KABUL: US Defence Secretary Robert Gates arrived in Kabul Thursday on a surprise visit following a trip to Iraq, where he attended ceremonies to mark the formal end of the American combat mission there.
During his visit to America’s other war, Gates is expected to meet President Hamid Karzai, as well as the commander of international forces in Afghanistan, US General David Petraeus, and other officials, his staff said.
Gates said Wednesday that America’s war in Iraq is over but that the outcome would remain "clouded" by the reason it was waged in the first place.
Asked by reporters at Camp Ramadi, an American base about 100 kilometers (80 miles) west of Baghdad, whether the United States was still at war in Iraq, Gates replied: "I’d say we’re not. Combat operations have ceased.
"We are still going to work with Iraqis on counter-terrorism, we are still doing a lot of training and advising," said Gates, who had arrived early Wednesday on an unannounced visit to Iraq.
"So I would say we’ve moved into the final phase of our engagement in Iraq," he said, after meeting US soldiers staying on to provide assistance to the Iraqi army.
President Barack Obama late Tuesday officially announced the end of the US combat mission in Iraq, where US forces are now down to around 49,700, for an advisory and training mission — with the last forces to leave in 2011.
The end of US combat operations in Iraq has shifted attention to America’s war in Afghanistan, where troop deaths are at record highs and rampant corruption underscores the challenges facing the West.
As Obama drew a veil over the seven-year conflict in Iraq, the annual death toll of American soldiers in Afghanistan reached its highest point since the war began almost nine years ago.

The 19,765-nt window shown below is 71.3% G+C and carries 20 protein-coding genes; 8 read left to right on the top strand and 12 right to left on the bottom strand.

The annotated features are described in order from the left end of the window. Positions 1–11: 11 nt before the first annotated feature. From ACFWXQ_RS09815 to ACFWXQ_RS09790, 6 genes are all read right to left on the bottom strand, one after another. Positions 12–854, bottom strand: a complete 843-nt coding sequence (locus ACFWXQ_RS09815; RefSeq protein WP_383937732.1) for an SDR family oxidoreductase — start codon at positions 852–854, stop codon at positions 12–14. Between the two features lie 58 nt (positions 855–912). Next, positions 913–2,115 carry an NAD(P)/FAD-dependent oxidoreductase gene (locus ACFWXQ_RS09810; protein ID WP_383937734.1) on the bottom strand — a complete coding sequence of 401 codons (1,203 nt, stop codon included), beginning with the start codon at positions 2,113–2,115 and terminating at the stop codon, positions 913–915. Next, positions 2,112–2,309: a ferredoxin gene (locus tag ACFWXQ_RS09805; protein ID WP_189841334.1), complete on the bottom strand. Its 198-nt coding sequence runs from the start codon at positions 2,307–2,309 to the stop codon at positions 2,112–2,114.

With momentum increasingly seen to have turned in the Taliban’s favor, Obama appeared to step back from an earlier pledge that US forces would begin withdrawing from Afghanistan in July 2011.
"Next August we will begin a transition to Afghan responsibility," Obama said in an address to the nation Tuesday.
"The pace of our troop reductions will be determined by conditions on the ground, and our support for Afghanistan will endure," he said.
"But make no mistake; this transition will begin because open-ended war serves neither our interests nor the Afghan people’s."
His words echoed those of the commander of US and NATO forces in Afghanistan, US General David Petraeus, who told AFP in Kabul on Tuesday the withdrawal would be gradual, starting in small secure areas.
US political and military officials have been eager to reassure Afghans that any withdrawal will depend on conditions on the ground and the ability of Afghanistan’s own police and army to take on responsibility for security.
The United States and NATO are building up their troop numbers in Afghanistan to almost 150,000, with Obama’s surge of an additional 30,000 soldiers almost complete, Petraeus said.